September 8th, 2010


And finally Catullus 7

This is a bit more free than I'd ideally like - the ending is far more mine than his, but sometimes you just can't make strict accuracy work for you.

You've asked me, Lesbia, how many more
of our fond kisses might be just enough
to satisfy me. Asking is a bluff
but I'll give you my answer. On the shore

of Africa, line up each single grain
of sand, and count them individually.
The Pyramids' stone blocks, waves of each sea,
leaves on all trees, and every drop of rain -

still not enough. Count every quiet star
that gazes down through night at our bright love.
There aren't as many of them. From above
they know how very much in love we are,

but they can't count our kisses, kisses I'm
sure will stretch out beyond the end of time.

(no subject)


A woman cradling a dead man. That much
anyone human knows. That he is god,
or that she is his mother may seem odd
to most. The marble's cold and hard to touch

But looks like tender flesh. A hammer's blows
Shattered it once. Bystanders stole the bits
As holy relics or mementos. It's
great they rebuilt it, and yet no-one knows

where many of the pieces went. They carved
Her new nose from her unseen back; cement
restoring beauty. Faithless, I consent
to love such statues still. I am not starved

by losing faith, but rather I rebuild,
as human, love and beauty worship killed.


Beloved, you're my life, so let's agree
that what we've got now lasts eternally.
You gods, stand as her good word's guarantee
that she speaks truely from the heart. Thus we
Shake hands. It's peace and not a victory.
We'll live in bliss forever faithfully.

(no subject)


The people's hate will catch you when you're old
when vice has rotted you. I hear them say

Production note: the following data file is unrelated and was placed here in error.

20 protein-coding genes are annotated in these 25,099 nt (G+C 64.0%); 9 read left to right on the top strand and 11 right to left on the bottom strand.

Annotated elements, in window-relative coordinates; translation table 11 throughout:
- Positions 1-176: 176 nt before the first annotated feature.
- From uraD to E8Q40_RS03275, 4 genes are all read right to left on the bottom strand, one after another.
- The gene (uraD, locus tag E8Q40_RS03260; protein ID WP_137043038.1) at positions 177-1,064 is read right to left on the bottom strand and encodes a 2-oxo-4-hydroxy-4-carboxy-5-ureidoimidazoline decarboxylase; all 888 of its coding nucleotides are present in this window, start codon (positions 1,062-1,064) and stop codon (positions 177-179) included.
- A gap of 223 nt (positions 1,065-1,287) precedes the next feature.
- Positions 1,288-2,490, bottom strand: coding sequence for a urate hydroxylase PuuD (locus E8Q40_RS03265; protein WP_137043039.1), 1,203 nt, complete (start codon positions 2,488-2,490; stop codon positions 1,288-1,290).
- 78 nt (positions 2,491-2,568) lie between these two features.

Tradition lays down punishments. I'm told
That first your vicious tongue gets carved away
A buzzard's meal. Your eyes two ravens hold
A moment in their beaks then gulp. That day
your guts are a dog's dinner eaten cold
the other bits fierce wolves will drag away

And a long one to make up for the short ones ---


I cannot write a word; they have all fled
From me, Hortalus, and the muses too.
My pain's a maelstrom, My thoughts batter through
like stormy waves at sea. My brother's dead.

An eddy out of Hell's dark river caught
his foot and tugged him. He was far from me
by Troy's wrecked walls, Rhoeteum's promontory,
dragged from our sight. I cannot bear the thought

I'll not see him again, yet love will last
and memory will bring him back. I'll long
to see him, and I'll mourn him in my song,
as sad as Procne, haunted by her past,

who, nightingaled, sang for the much-loved son
she killed, cooked, served her husband in a bun.

Meanwhile though, I must send you back your book
I'm feeling guilty. All this meant I took

Ages to read Callimachus. My mind
Was elsewhere but your verses brought me back,
A good translation's something we all lack,
that you have given us. In it I find

This tale of absent-mindedness. A boy
Gives his sweetheart an apple that she hides
inside her dress, and suddenly it slides
from where she left it, when she jumps for joy

seeing her mum come home, but what a shame!
the apple falls, she trips. Her mother knows
she got it from the boy. A huge row blows
up and forgetfulness is all to blame.